although two Curlew were heard and the first young Black-headed Gulls were seen
before spending the day with Bertha and Joe firstly carefully opening up the
outer loop of the woodland trail where a host of hovers, butters and dragons
|Eupeodes luniger - note the black inverted Y on the frons|
|A hairy eyed Cheilosia with dark antenna - possibly C. proxima or similar|
Sphaerophoria scripta - male
|Sphaerophoria sp - female|
Calliphora, almost certainly C. vicina
|Also quite possibly Protocalliphora azurea|
The afternoon was spent resurrecting Brown’s Bug Hotel in the Wildlife Garden
before the heat got the better of us and we called it a day. The flowery raised
bed is superb at the moment with scabious and verbena and various Bumbles
visiting included a fine B.vestalis – Southern Cuckoo Bee but it was so warm
that little was lingering for a proper look.
|We did find some very nice Yellow Slugs (I think) with woodlice buddies under a brick|
Thursday saw me making an early start in an effort to
re-open the trail through the Cordite Store which had been apparently practically
impassable for at least a week, so ably assisted by a pair of shears and a wire
rake I set about judiciously making it accessible again. It was cloudy but very
humid in there and it took me just over two hours to complete by which time it
once again became usable without having to bring along a machete whilst
retaining the wild, natural feel that I was after.
|Getting started - got to look after that Hogweed!|
I was kept company by the Robins and a family of Long-tailed
Tits and two Goldcrest moved through while a family of plaintive Bullfinches
became the first breeding record for the reserve. At just before eight I heard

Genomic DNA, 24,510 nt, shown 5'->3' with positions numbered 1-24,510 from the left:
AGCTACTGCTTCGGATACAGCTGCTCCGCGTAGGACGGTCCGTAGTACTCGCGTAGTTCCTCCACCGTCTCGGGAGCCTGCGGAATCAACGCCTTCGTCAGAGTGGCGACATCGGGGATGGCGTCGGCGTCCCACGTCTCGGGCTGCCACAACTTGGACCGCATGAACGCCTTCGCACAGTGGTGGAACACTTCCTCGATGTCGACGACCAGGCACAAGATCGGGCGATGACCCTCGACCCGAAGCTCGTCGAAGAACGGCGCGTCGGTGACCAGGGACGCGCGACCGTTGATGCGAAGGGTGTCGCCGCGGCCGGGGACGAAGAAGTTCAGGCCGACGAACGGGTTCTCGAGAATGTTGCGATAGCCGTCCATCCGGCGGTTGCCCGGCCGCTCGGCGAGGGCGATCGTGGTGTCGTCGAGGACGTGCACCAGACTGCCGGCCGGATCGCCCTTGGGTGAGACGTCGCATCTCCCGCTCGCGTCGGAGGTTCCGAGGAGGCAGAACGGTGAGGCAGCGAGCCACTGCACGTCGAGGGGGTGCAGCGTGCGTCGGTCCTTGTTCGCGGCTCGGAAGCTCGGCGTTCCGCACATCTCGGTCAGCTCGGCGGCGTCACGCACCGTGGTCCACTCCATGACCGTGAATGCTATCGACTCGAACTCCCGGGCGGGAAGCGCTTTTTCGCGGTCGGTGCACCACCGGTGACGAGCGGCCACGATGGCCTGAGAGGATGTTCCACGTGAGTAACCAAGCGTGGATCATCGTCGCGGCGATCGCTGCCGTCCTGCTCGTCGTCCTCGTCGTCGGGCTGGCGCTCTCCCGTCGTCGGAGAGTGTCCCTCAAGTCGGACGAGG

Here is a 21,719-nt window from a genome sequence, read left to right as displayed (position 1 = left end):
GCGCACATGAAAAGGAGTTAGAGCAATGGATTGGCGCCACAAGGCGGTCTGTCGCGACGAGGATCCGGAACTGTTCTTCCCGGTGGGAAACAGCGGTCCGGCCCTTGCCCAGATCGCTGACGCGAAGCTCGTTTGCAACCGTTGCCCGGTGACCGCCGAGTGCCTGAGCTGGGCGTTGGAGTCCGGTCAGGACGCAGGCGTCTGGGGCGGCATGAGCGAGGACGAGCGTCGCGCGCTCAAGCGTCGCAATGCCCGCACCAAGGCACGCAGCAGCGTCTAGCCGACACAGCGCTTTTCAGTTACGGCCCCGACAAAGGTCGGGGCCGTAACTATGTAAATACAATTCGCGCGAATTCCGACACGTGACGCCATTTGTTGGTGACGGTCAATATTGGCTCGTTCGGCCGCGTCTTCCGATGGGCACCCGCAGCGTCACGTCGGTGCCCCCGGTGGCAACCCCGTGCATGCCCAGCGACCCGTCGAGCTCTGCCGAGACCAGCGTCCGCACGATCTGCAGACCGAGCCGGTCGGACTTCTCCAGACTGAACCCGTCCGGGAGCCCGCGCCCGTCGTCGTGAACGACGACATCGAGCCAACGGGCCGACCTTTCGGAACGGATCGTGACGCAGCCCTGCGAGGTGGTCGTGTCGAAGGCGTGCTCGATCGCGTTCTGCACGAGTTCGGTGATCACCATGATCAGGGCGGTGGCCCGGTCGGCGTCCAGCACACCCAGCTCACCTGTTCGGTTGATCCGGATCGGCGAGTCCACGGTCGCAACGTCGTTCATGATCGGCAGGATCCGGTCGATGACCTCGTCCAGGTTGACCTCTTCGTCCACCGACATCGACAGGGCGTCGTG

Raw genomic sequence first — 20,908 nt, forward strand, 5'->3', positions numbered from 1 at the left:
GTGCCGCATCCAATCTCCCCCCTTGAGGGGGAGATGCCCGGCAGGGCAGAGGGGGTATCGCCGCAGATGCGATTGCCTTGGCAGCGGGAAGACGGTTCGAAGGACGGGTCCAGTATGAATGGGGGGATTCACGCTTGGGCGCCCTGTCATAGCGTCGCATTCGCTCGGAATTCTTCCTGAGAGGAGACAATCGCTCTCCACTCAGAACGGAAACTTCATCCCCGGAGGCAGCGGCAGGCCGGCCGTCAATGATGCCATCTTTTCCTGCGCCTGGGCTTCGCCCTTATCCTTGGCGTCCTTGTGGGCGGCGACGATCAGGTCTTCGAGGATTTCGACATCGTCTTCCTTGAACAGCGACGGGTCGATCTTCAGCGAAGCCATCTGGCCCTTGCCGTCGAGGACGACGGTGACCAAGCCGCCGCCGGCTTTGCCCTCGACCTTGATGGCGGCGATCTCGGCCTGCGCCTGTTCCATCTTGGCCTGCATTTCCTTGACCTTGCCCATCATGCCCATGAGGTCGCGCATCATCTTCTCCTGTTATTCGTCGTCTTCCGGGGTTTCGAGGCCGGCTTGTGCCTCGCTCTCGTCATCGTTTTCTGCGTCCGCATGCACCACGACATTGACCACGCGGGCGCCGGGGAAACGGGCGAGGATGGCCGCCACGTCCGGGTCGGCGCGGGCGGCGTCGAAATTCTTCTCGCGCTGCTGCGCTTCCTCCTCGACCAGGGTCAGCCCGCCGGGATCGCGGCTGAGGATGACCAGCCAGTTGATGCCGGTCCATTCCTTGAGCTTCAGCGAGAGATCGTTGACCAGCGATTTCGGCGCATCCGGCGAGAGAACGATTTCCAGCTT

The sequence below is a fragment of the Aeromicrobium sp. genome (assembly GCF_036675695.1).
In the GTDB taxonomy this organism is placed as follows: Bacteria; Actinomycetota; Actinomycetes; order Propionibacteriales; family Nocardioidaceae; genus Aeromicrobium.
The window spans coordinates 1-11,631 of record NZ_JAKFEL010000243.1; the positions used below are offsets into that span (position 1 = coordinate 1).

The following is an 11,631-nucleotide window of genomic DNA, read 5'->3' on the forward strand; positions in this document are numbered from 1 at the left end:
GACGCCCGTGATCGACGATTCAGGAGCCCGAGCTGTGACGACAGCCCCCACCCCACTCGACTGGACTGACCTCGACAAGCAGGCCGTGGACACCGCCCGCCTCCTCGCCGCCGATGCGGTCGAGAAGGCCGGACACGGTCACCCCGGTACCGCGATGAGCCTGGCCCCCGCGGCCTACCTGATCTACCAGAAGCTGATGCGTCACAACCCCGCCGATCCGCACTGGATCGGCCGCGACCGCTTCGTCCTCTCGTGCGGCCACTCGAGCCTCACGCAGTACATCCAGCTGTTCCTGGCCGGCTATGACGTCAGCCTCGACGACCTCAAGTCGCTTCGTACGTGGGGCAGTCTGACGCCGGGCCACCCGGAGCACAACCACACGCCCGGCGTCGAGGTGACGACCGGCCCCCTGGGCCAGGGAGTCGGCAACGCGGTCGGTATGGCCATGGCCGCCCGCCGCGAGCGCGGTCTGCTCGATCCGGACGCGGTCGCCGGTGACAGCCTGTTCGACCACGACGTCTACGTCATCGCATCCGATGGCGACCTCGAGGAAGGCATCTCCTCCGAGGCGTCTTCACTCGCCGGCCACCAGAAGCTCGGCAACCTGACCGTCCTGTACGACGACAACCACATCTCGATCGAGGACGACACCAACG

a familiar sound... ‘pruk- pruk’... Bee-eater! I looked up into the grey but
with restricted viewing it was a no-hoper from the start and so with a smile I
continued with my task.
|14 Spot Ladybirds|
|Andrena bee sp|
|Damselfly Graveyard - could not find the spider but it had six corpses!|
Thankfully the Clegs were not quite as annoying this early
in the morning with only one or two persistently bothering me and drawing blood but the Mossies
were a pain and before too long my general sweatiness was attracting every
other fly in the place to padulate my bare arms and face for essential salts! A
quality wildlife moment.
Mmm.. Giving Nature A Home... more like Giving Nature Bodily
|Musca autumnalis - one of the species I attracted!|
Anyway, I sloshed my way back to the centre looking like I
had been thrown into a very damp hedge much to the amusement of my colleagues
and so after a shower I decided to head back out for a circuit to check signage
and look for the Spoonbill duo.
I went through the Adventure Playground and was
stopped by a bright blue and black Hawker on a Bramble – I had two seconds to
clock the full blue eyes and it was off into the adjacent ditch. Our first Blue Eyed Hawker of the season; let’s hope that we get some more.